Intel Quietly Kills Off Xeon Phi 7200 Coprocessors

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Vatharian

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Curious move - It is probable, that they are afraid of people buying EPYC systems and deploying multiple coprocessors with this?
 

knowom

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If they are smart they are ditching it in favor doing a similar approach with FPGA's instead which are way more multipurpose and can be re-purposed which is great.
 

bit_user

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It was indeed a forum post, but on Intel's own site:

https://software.intel.com/en-us/forums/intel-many-integrated-core/topic/738422

And just to clarify, they killed the PCIe card - not the socketed version that's also the host processor.

Regarding Knights Mill: that's specifically aimed at the deep learning market. It has half the fp64 performance of Knights Landing, making it less suitable for HPC workloads. So, I expect we'll continue to see both being sold until Knights Landing has a proper replacement.
 

Vatharian

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Intergrating FPGAs has different target - tighter intergration. Btw, they have very old FPGAs intergrated, it's more of a proof of concept so far, while KNL is real product.

My problem is that you can stick only so many KNLs in motherboard (I'm not convinced they support 4 sockets), so in 7U space you could fit probably 28 chips given 4S support. In PCIe mode, I've personally built a system that contains 18x 7120 (watercooled) cards in 2U chassis on PCIe backplane. Host system supported three of those backplanes, allowing total 54 Xeon Phis in 7U space.

Situation looks little better if you use narrow sleds, but they are pricey. PCIe is just so much more universal.

Of course socketed, Omnipath or not, is brilliant idea, but forcibly moving solution to another form factor 'just because'? Not very fun, oh no.
 

bit_user

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Why would they be afraid of selling more product?

No, I think they'd be glad to sell 4 Xeon Phi co-processors per system instead of a single socketed processor, regardless of whether the host is a Xeon or Epyc.

My guess is that most people buying the PCIe version were probably more interested in Knights Mill. Either that, or there were technical problems with the PCIe Knights Landing.
 

bit_user

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They only support single-socket.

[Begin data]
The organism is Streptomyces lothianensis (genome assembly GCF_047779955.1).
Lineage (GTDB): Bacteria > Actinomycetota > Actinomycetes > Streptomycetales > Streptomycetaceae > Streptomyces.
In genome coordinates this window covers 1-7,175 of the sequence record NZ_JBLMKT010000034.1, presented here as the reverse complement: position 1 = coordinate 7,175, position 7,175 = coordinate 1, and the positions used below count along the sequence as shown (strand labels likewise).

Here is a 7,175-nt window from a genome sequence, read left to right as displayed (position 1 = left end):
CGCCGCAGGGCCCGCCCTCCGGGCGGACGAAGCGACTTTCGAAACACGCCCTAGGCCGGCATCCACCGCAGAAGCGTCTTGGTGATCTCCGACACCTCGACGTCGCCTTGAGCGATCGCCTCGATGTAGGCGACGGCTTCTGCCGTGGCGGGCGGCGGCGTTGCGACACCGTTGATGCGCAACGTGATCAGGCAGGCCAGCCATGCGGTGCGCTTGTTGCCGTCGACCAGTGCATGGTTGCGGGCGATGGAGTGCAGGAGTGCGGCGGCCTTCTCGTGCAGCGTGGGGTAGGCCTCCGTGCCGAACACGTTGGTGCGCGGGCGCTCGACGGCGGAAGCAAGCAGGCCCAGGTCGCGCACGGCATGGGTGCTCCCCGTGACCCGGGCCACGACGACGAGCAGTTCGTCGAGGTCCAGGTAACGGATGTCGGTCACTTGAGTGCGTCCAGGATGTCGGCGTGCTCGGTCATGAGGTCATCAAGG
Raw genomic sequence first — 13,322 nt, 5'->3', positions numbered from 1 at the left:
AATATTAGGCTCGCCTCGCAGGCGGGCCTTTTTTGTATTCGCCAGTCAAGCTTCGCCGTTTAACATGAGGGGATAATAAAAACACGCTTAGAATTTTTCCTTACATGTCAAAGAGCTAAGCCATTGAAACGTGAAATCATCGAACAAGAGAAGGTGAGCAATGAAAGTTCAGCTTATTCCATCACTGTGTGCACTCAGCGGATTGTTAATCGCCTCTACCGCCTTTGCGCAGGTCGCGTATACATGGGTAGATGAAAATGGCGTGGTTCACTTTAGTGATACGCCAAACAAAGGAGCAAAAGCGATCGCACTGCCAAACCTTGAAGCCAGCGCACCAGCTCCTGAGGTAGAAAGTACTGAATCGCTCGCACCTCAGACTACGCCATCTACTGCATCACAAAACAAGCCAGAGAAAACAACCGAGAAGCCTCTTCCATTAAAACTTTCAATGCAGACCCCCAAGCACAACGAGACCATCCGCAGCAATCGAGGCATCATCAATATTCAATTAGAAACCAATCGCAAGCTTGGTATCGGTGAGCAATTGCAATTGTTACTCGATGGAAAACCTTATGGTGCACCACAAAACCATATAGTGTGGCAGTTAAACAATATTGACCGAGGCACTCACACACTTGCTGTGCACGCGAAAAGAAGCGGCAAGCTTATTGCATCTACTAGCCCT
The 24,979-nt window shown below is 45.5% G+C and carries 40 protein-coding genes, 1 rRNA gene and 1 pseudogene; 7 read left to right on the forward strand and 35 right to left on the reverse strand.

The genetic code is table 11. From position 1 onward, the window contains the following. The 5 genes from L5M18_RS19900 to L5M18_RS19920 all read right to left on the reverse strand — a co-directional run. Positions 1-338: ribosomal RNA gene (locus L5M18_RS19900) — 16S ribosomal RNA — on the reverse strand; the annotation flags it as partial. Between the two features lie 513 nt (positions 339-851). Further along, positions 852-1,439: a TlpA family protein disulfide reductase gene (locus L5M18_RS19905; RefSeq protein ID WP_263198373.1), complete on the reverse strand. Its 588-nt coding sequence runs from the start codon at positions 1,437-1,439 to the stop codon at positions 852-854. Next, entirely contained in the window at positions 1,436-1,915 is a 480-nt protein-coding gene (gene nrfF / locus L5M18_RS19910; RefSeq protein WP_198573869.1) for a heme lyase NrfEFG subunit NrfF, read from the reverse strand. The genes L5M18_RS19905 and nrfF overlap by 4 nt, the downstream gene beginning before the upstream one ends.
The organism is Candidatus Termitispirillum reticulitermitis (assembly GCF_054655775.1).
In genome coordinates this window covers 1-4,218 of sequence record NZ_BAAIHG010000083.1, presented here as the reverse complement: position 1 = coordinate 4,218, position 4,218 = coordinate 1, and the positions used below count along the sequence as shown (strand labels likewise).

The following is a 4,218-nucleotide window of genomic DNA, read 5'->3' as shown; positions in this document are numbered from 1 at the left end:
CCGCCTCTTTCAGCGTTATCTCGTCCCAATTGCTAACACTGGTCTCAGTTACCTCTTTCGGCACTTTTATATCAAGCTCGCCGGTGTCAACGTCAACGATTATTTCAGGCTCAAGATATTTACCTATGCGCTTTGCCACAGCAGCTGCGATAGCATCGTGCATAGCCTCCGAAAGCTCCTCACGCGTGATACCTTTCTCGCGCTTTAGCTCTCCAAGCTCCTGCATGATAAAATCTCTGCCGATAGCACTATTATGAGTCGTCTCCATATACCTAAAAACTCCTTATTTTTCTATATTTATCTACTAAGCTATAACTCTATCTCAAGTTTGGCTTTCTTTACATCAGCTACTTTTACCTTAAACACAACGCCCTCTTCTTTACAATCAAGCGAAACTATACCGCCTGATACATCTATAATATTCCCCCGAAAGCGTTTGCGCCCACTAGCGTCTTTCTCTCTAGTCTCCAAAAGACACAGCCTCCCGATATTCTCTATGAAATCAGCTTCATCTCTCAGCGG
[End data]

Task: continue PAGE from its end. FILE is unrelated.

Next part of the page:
I think the solution to this is to put them on blades, in a blade server.


That's impressive, but only useful for workloads that don't require a lot of cross-communictaion.


For scale, they're going with OmniPath, instead.
 
G

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Is Knights Mill even similar? I don't think it is, that's why they don't list core count, it's not a similar product.
 

bit_user

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Announcing Knights Mill, building on top of Knights Landing
...
Builds directly on top of KNL
...
Same core config of KNL: 2 cores sharing 1MB of L2, one VPU per core
...
In KNL, two units do SP and LP

In KNM, remove one DP ports to give space for four SP VNNI units

So 0.5x DP, 2 x SP, 4x VNNI

Pitching KNM for DL but with tradeoffs, same generation as KNL
Source: http://www.anandtech.com/show/11741/hot-chips-intel-knights-mill-live-blog-445pm-pt-1145pm-utc

Core counts were not stated because it's not yet a shipping product. By all accounts (and based on what Intel has previously said about it), it's a variation of KNL tweaked to better target deep learning (i.e. because they were non-competitive with Nvidia's P100).
 

SockPuppet

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The people that run Intel are complete idiots. I don't think the senior management could set the clock on their microwave without the help of their children.

GPUs are a BIG business and only getting bigger every day. Intel is 2nd to none at etching circuits into silicon. But management "doesn't see any value in making discrete GPU parts". Imbeciles.
 

iLLz

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To be honest, with the recent announcement of Knights Mill, it makes sense not to out Knights landing since they have a newer version in the works. Knights Mill is supposed to have 4x Deep Learning performance, according to Intel.
 

bit_user

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I can only agree that their machine learning ambitions would've been better served by using HD Graphics, as a foundation, and bolting these big vector pipelines onto its cores.

Intel learned too well from their prior attempts to deviate from x86. Now, they seem unwilling to try anything else.

That said, it will be interesting to see what comes of their machine learning & computer vision acquisitions.
 

wifiburger

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haha ! Yeah not sure who believed Intel would push that many low power core cpu ! they have those expensive xeons to sell for $$$

Im sure arm can push this type of architecture any time !
 

DavidC1

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"To be honest, with the recent announcement of Knights Mill, it makes sense not to out Knights landing since they have a newer version in the works. Knights Mill is supposed to have 4x Deep Learning performance, according to Intel."

Knights Landing is not cancelled. The co-processor PCIe version is. The socketed version that came out first is very much alive.

For general purpose HPC Knights Mill only offers 1/2 the performance of Knights Landing. Knights Mill is for Deep Learning.
 
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